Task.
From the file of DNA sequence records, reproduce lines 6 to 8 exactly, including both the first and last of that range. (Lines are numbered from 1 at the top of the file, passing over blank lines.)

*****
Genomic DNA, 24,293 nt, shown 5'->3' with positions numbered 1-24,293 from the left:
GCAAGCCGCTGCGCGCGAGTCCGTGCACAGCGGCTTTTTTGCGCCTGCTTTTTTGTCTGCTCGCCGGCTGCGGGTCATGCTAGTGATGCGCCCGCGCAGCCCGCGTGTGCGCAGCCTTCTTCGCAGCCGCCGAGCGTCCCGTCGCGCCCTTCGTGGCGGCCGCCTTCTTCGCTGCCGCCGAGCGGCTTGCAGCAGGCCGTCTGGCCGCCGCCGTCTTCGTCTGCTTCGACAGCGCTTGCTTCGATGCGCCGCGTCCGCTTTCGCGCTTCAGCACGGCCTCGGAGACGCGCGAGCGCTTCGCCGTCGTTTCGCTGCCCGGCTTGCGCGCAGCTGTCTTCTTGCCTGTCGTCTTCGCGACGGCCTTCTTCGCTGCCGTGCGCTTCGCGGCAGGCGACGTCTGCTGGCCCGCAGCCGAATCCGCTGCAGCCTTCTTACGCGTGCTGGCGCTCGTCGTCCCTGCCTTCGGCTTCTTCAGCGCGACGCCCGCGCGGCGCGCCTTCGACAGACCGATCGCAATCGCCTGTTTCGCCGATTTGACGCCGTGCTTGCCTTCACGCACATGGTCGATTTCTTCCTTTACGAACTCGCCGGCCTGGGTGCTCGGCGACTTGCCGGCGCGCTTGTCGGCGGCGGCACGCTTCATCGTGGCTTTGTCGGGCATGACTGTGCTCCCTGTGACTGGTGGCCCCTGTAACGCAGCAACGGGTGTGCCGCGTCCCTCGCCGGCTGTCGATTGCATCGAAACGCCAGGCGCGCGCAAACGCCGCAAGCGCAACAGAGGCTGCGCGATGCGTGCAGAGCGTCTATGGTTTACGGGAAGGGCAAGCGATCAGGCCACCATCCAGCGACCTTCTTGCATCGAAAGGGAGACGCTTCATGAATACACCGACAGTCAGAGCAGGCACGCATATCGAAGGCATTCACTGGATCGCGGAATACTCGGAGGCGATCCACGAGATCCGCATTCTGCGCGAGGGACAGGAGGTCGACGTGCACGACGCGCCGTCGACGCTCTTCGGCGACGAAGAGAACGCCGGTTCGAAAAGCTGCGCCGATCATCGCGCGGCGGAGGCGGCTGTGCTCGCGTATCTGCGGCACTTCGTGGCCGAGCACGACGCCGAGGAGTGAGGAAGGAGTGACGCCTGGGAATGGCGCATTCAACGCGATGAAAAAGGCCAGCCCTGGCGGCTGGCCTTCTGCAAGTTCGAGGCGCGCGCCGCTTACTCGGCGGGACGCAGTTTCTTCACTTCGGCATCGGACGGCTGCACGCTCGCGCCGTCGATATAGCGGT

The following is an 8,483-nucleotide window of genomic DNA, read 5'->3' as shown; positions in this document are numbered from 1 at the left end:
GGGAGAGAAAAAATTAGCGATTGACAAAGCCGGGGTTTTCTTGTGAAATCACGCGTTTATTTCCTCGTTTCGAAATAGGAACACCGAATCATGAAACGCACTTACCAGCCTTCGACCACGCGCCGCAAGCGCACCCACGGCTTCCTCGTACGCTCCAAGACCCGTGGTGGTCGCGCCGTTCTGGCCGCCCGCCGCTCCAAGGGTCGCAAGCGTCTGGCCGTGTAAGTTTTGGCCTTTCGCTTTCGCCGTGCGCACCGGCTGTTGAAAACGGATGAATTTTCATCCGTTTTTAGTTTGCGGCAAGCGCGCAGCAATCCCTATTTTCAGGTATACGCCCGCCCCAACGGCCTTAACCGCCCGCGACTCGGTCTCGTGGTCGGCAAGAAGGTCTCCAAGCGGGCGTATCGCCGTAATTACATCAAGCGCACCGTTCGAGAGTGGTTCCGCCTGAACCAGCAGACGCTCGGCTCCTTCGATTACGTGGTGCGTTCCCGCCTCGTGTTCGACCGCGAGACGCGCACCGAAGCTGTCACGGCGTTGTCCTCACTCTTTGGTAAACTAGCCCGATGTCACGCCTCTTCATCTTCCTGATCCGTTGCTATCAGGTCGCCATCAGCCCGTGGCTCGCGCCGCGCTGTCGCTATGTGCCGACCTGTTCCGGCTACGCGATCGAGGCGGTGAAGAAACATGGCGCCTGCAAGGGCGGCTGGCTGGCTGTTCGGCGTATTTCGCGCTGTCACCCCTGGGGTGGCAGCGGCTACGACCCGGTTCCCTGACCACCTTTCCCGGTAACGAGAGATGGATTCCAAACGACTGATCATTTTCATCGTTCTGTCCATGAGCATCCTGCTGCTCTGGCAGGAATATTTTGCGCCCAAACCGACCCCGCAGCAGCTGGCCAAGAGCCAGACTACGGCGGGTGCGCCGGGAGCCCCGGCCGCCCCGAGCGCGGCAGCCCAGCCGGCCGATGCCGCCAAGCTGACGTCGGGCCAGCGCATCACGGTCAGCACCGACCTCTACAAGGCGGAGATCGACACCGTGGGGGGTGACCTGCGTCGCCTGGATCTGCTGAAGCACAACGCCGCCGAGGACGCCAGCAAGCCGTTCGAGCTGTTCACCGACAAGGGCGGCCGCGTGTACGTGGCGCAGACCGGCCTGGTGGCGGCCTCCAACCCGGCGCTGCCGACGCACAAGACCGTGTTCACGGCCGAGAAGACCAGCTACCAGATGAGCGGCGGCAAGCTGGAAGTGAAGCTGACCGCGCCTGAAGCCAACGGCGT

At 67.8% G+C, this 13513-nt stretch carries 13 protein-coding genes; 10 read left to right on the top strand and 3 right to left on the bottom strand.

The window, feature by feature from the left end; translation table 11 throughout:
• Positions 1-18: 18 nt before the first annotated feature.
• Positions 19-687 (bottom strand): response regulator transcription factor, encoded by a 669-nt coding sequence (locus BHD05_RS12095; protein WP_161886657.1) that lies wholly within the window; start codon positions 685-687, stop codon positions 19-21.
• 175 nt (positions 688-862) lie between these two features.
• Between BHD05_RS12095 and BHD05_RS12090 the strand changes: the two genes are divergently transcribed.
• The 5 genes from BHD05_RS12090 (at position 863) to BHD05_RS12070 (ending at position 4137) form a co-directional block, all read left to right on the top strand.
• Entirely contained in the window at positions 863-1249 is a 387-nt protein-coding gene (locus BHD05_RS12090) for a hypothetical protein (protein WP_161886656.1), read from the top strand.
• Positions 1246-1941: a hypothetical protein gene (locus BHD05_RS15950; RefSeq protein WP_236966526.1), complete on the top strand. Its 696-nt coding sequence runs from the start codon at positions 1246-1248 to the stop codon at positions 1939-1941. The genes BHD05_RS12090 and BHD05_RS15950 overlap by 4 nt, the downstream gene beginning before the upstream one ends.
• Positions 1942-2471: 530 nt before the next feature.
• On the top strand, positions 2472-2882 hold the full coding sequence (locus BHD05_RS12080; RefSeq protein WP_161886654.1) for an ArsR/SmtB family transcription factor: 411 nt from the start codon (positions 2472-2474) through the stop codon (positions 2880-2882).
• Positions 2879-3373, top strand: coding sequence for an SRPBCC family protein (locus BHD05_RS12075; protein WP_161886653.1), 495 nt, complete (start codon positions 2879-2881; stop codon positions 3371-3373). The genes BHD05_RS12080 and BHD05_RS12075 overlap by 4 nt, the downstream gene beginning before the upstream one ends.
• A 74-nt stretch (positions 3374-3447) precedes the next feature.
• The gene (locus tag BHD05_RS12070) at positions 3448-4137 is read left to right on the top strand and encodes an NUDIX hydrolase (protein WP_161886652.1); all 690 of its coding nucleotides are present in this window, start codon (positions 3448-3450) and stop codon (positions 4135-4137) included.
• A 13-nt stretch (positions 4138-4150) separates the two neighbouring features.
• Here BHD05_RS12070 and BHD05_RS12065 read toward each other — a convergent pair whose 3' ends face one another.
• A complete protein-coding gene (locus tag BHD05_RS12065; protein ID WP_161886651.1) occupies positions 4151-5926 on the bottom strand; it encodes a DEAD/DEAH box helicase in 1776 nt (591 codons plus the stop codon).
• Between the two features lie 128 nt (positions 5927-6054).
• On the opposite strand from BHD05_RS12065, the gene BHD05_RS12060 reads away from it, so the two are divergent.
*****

The window, feature by feature from the left end; translation table 11 throughout:
• Positions 1-18: 18 nt before the first annotated feature.
• Positions 19-687 (bottom strand): response regulator transcription factor, encoded by a 669-nt coding sequence (locus BHD05_RS12095; protein WP_161886657.1) that lies wholly within the window; start codon positions 685-687, stop codon positions 19-21.